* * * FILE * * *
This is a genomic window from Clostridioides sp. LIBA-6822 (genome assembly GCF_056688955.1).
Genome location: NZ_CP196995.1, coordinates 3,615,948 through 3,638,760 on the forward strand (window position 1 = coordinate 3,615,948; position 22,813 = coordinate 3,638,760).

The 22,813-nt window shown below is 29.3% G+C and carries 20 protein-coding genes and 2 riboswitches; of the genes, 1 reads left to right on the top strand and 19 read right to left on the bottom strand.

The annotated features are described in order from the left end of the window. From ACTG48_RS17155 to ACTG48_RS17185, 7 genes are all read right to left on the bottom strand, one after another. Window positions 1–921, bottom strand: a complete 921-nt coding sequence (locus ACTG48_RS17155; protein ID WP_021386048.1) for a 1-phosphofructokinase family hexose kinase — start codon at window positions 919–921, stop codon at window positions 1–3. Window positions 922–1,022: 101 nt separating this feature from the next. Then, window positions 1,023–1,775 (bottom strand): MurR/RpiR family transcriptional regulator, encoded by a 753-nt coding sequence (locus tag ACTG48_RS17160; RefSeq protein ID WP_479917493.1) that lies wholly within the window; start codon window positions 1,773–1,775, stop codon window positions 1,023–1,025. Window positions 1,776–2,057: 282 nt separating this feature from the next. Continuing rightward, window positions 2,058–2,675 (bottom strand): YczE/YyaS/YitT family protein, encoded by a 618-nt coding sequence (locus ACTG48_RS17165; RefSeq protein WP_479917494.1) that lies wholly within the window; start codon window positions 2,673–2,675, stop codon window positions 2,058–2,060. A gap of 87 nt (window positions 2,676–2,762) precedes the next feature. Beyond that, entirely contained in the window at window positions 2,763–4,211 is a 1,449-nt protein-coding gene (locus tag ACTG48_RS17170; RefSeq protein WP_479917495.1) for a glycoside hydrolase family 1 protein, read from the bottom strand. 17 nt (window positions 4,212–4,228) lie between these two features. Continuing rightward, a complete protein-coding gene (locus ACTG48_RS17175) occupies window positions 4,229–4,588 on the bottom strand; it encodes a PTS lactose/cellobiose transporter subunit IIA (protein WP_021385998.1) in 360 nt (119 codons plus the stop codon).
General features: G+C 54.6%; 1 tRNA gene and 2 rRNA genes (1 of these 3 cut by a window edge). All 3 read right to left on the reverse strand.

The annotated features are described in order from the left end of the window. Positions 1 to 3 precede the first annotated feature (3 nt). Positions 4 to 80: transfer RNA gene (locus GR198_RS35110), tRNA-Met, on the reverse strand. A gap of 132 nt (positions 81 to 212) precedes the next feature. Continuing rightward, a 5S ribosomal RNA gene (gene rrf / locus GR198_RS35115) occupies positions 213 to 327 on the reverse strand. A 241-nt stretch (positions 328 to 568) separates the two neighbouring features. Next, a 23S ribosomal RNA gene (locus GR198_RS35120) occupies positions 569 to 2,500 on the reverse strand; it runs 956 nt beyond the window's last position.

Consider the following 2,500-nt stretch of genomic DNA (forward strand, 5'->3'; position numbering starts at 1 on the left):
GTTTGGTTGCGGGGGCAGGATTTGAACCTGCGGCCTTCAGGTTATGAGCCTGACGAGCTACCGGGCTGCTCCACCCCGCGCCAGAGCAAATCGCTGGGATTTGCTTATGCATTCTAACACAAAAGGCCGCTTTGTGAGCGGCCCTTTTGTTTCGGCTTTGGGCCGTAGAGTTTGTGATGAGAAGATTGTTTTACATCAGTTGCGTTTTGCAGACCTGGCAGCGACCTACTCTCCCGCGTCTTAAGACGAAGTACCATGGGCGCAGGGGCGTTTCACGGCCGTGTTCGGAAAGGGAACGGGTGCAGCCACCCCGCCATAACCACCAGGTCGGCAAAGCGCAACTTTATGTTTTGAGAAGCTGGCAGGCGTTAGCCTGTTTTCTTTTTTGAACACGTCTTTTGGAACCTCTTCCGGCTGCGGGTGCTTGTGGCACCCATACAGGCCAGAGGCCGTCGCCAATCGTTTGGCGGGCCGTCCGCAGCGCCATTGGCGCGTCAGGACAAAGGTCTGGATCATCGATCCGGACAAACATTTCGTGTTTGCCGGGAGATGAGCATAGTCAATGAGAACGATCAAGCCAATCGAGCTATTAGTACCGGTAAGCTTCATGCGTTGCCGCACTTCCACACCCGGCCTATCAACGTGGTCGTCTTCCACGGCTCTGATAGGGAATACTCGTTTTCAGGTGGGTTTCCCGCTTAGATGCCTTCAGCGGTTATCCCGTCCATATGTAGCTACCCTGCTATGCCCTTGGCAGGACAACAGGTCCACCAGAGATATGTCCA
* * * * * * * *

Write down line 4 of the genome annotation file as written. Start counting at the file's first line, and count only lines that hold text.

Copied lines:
The annotated features are described in order from the left end of the window. From ACTG48_RS17155 to ACTG48_RS17185, 7 genes are all read right to left on the bottom strand, one after another. Window positions 1–921, bottom strand: a complete 921-nt coding sequence (locus ACTG48_RS17155; protein ID WP_021386048.1) for a 1-phosphofructokinase family hexose kinase — start codon at window positions 919–921, stop codon at window positions 1–3. Window positions 922–1,022: 101 nt separating this feature from the next. Then, window positions 1,023–1,775 (bottom strand): MurR/RpiR family transcriptional regulator, encoded by a 753-nt coding sequence (locus tag ACTG48_RS17160; RefSeq protein ID WP_479917493.1) that lies wholly within the window; start codon window positions 1,773–1,775, stop codon window positions 1,023–1,025. Window positions 1,776–2,057: 282 nt separating this feature from the next. Continuing rightward, window positions 2,058–2,675 (bottom strand): YczE/YyaS/YitT family protein, encoded by a 618-nt coding sequence (locus ACTG48_RS17165; RefSeq protein WP_479917494.1) that lies wholly within the window; start codon window positions 2,673–2,675, stop codon window positions 2,058–2,060. A gap of 87 nt (window positions 2,676–2,762) precedes the next feature. Beyond that, entirely contained in the window at window positions 2,763–4,211 is a 1,449-nt protein-coding gene (locus tag ACTG48_RS17170; RefSeq protein WP_479917495.1) for a glycoside hydrolase family 1 protein, read from the bottom strand. 17 nt (window positions 4,212–4,228) lie between these two features. Continuing rightward, a complete protein-coding gene (locus ACTG48_RS17175) occupies window positions 4,229–4,588 on the bottom strand; it encodes a PTS lactose/cellobiose transporter subunit IIA (protein WP_021385998.1) in 360 nt (119 codons plus the stop codon).